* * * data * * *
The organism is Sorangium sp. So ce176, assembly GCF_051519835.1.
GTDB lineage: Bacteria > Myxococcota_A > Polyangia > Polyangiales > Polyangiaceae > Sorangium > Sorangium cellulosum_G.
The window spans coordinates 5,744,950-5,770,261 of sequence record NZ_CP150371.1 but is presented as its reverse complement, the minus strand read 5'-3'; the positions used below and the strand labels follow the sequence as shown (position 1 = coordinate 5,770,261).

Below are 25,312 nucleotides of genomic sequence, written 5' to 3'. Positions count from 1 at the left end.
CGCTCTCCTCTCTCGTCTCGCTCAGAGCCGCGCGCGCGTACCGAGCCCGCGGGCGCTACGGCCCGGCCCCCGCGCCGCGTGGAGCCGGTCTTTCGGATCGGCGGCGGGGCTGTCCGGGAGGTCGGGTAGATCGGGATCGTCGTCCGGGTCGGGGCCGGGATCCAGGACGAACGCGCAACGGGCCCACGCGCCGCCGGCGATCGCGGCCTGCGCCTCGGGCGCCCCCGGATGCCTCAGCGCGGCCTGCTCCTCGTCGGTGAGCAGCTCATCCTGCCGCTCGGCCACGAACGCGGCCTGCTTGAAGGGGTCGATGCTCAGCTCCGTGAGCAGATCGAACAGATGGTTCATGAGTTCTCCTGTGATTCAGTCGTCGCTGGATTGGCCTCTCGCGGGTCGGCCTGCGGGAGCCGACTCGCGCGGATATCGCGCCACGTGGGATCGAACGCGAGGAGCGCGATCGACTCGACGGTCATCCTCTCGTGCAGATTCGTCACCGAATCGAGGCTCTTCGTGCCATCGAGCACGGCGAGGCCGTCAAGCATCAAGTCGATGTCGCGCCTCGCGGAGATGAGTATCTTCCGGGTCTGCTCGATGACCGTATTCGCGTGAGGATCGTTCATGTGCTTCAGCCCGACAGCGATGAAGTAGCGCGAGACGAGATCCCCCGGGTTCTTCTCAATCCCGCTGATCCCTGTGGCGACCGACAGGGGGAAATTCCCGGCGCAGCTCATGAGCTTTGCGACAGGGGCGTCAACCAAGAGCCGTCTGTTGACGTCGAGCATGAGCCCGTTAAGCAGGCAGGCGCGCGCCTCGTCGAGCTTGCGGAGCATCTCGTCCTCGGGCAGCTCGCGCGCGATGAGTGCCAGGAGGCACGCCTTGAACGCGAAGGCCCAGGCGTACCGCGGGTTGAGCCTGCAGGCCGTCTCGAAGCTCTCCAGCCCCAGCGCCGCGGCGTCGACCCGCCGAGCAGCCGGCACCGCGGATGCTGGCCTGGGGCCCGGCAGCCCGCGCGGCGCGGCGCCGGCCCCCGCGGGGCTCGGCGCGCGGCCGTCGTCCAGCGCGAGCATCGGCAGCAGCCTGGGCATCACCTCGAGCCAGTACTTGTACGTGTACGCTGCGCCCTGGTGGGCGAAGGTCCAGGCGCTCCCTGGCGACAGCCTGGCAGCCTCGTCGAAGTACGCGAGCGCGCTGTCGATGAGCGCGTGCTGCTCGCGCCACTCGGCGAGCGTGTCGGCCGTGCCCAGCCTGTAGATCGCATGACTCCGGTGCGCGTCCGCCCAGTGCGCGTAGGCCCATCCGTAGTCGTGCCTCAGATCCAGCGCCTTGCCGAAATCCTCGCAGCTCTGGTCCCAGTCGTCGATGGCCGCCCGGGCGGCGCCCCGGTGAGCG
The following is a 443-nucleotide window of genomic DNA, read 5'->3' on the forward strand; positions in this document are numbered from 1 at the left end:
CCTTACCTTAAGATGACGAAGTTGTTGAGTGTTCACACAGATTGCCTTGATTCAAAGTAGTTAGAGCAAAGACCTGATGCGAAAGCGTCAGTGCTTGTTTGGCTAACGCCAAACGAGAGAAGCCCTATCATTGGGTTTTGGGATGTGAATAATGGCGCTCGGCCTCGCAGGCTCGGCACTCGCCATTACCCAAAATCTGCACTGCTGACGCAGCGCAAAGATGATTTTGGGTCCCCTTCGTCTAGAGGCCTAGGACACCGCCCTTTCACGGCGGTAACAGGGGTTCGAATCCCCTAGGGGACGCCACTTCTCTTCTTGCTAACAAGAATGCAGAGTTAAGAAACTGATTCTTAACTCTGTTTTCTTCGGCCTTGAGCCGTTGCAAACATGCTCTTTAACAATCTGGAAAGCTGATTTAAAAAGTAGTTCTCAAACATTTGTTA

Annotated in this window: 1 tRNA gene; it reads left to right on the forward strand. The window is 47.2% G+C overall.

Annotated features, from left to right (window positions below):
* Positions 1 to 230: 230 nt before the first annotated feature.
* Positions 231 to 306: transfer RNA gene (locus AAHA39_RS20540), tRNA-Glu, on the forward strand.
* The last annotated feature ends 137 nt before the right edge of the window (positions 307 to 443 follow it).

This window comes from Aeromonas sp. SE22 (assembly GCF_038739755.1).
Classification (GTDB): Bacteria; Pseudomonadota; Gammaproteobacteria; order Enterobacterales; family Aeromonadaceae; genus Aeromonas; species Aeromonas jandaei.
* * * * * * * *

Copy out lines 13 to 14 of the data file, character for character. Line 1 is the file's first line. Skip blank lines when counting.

This window comes from Aeromonas sp. SE22 (assembly GCF_038739755.1).
Classification (GTDB): Bacteria; Pseudomonadota; Gammaproteobacteria; order Enterobacterales; family Aeromonadaceae; genus Aeromonas; species Aeromonas jandaei.